Grace’s Journey Part 2

The first week in November marked the date of the embryo transfer. Leading up to the transfer date, my friends and intended parents did all they could to “increase the odds” of a successful transfer, by having me get acupuncture, as well as massage.

The first week in November marked the date of the embryo transfer. Leading up to the transfer date, my friends and intended parents did all they could to “increase the odds” of a successful transfer, by having me get acupuncture, as well as massage.

Prior to this process, I had never had acupuncture done. When we met with the acupuncturist (who was also a “M.D.”) he told the intended parents and me that he does a lot of fertility treatments, and would do a session on me right before the transfer, and then come back after the transfer and do another. He believed that by adding acupuncture, it increased the chances of the embryo taking up to 10 percent.

While I didn’t see any research which supported his beliefs, my mom and I had a conversation in which she told me that if I was going to be a surrogate, I had to be “all in.” I had to be willing to consider everything which may increase the percentage of the chance the embryo takes, both traditional and non-traditional. I needed to consider their requests and try to put myself in their shoes. Not being a surrogate for my friends was never an option for me, so that meant I was “all in.” If they had requested I stand on my head for the first hour after transfer, I probably would have done it to try to reassure them and alleviate their concerns.

After my acupuncture the day of transfer, I walked down the hall to the doctor’s office. The transfer itself was quick and painless. I was told the embryo was placed perfectly, and now we just had to wait and see. I would know 12 days after the transfer date if it was successful. That 12 days had to be the longest of my life!

The intended parents intentionally didn’t tell me how many viable embryos they have, because they didn’t want me to be stressed about the procedure or worried what would happen if the embryo didn’t take. But of course, I did stress about it. I probably would have regardless if they had 100 embryos frozen and ready for transfer. I wanted SO much for this procedure to be successful! I wanted to know that my friends were one step closer to their journey of becoming parents.

After transfer, I was told to go home and rest for three days. I wasn’t restricted to bedrest, but I was told that I needed to sit down as much as possible, I couldn’t lift anything over 10 pounds, I needed to be off my feet. The extent of activity they wanted me to do was taking a shower in the morning, then sitting on the couch. I was fortunate in that my friend stayed with me those three days. We watched movies, read magazines, knit, and talked. She got me water throughout the day, got me food when I was hungry, and basically made sure I stuck to doctor’s orders. It was a good thing she was there, as she held me accountable. At first I thought to myself there would be no harm in driving my children to school, and I would be sitting – but then I remembered my mom’s conversation with me about being “all in.” “All in” meant I had to follow instructions to the “T” and not try to finagle things to appease my independence. Instead, I had to ask for help in getting the kids to school, in getting water throughout the day, and in having food brought to me instead of getting up and making myself something to eat.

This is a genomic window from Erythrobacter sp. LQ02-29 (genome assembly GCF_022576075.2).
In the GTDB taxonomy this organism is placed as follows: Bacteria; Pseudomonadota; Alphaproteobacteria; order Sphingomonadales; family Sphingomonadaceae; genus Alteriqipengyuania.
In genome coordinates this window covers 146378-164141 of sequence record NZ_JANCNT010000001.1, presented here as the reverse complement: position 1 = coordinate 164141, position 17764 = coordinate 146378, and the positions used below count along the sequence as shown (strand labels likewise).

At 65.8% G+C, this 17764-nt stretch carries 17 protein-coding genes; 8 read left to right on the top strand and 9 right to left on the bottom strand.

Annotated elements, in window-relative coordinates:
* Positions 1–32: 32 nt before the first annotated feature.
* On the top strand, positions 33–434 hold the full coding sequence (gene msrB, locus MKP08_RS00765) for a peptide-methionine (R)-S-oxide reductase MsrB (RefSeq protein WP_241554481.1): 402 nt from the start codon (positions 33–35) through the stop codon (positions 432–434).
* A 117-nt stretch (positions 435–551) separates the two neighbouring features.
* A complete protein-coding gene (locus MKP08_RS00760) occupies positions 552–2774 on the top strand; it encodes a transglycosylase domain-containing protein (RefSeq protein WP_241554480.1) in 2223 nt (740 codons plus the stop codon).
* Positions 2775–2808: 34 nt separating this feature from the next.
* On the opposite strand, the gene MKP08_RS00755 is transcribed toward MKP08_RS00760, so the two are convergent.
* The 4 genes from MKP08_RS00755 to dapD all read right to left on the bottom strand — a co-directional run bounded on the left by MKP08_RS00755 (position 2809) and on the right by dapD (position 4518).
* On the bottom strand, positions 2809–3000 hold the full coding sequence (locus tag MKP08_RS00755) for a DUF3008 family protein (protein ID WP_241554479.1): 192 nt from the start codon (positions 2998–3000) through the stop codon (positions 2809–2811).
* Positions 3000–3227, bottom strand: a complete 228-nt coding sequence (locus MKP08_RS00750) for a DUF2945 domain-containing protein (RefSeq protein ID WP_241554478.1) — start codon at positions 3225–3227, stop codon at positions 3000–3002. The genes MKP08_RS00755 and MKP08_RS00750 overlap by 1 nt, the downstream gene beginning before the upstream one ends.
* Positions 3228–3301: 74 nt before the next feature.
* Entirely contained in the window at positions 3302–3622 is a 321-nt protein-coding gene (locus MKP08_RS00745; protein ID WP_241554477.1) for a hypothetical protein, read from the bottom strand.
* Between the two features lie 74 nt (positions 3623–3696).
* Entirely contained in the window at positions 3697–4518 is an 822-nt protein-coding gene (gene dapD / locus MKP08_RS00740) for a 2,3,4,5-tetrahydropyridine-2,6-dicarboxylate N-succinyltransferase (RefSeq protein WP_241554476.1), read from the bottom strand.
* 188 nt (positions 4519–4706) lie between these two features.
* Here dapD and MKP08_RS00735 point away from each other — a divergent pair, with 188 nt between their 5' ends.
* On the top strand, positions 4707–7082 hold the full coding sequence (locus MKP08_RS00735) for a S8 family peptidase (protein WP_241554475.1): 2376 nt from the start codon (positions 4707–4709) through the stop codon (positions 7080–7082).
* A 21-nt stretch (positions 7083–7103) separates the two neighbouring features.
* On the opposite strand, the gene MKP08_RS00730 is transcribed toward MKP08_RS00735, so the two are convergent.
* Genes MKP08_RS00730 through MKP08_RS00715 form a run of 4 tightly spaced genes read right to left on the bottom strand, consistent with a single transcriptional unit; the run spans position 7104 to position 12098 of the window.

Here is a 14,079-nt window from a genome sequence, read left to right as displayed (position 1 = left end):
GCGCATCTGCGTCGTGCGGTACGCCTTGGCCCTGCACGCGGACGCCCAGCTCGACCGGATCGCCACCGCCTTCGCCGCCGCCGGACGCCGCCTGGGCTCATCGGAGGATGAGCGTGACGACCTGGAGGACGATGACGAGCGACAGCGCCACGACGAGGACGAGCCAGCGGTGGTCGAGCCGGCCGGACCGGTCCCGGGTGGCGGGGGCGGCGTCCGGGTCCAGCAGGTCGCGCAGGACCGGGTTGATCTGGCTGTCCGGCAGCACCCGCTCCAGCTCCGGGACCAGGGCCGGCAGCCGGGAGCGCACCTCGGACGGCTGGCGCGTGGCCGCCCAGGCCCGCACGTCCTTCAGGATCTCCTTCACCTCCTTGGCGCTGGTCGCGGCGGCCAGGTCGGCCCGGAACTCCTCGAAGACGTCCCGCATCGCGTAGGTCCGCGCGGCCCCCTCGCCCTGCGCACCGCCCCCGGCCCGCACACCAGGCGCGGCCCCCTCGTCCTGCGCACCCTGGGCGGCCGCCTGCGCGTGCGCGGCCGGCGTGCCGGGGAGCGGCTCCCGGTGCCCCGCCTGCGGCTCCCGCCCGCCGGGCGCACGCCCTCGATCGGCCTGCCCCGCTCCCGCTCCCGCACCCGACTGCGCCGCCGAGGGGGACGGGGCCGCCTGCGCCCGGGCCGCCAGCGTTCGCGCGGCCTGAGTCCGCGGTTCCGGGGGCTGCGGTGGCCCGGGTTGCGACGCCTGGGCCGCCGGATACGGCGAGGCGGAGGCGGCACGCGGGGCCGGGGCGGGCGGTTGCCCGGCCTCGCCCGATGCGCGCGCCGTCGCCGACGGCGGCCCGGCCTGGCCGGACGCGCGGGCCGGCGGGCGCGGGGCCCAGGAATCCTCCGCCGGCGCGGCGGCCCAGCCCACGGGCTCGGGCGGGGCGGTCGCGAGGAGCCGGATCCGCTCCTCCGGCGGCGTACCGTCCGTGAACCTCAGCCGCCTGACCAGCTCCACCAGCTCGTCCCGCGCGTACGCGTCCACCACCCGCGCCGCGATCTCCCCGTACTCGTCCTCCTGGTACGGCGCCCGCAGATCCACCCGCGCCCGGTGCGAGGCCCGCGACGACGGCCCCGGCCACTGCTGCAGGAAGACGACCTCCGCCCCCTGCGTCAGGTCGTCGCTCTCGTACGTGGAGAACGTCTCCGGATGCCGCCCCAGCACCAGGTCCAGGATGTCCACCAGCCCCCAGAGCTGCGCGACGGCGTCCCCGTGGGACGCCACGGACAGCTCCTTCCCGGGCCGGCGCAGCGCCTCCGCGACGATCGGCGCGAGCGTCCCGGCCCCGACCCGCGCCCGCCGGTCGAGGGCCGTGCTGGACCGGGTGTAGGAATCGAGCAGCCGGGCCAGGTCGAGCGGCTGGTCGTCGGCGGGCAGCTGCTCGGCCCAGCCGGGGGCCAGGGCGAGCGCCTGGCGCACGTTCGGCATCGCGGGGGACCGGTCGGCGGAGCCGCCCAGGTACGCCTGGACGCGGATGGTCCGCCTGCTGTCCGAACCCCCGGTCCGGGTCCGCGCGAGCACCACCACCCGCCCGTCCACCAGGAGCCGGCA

After 12 days, I went back to the lab for more blood work and to anxiously wait for the doctor’s office to call. Longest day in history, for myself, the intended parents, and my office! By 1:30 that afternoon I received the call – I am pregnant! I will get additional blood work next week to check my hormone levels, and they will schedule to see me in early December for an ultrasound and to check progress. I don’t know if it’s fully sunk in for any of us yet, but I hope that my friends went out and celebrated – they are going to be parents!

Kimberly Surratt served for eight years on the executive council and has been the vice chair and then chair of the State Bar of Nevada Family Law Section. In addition, she is the President-Elect of the Nevada Justice Association and the chair of the domestic lobbying committee. She has lobbied with the Nevada Justice Association since 2004.

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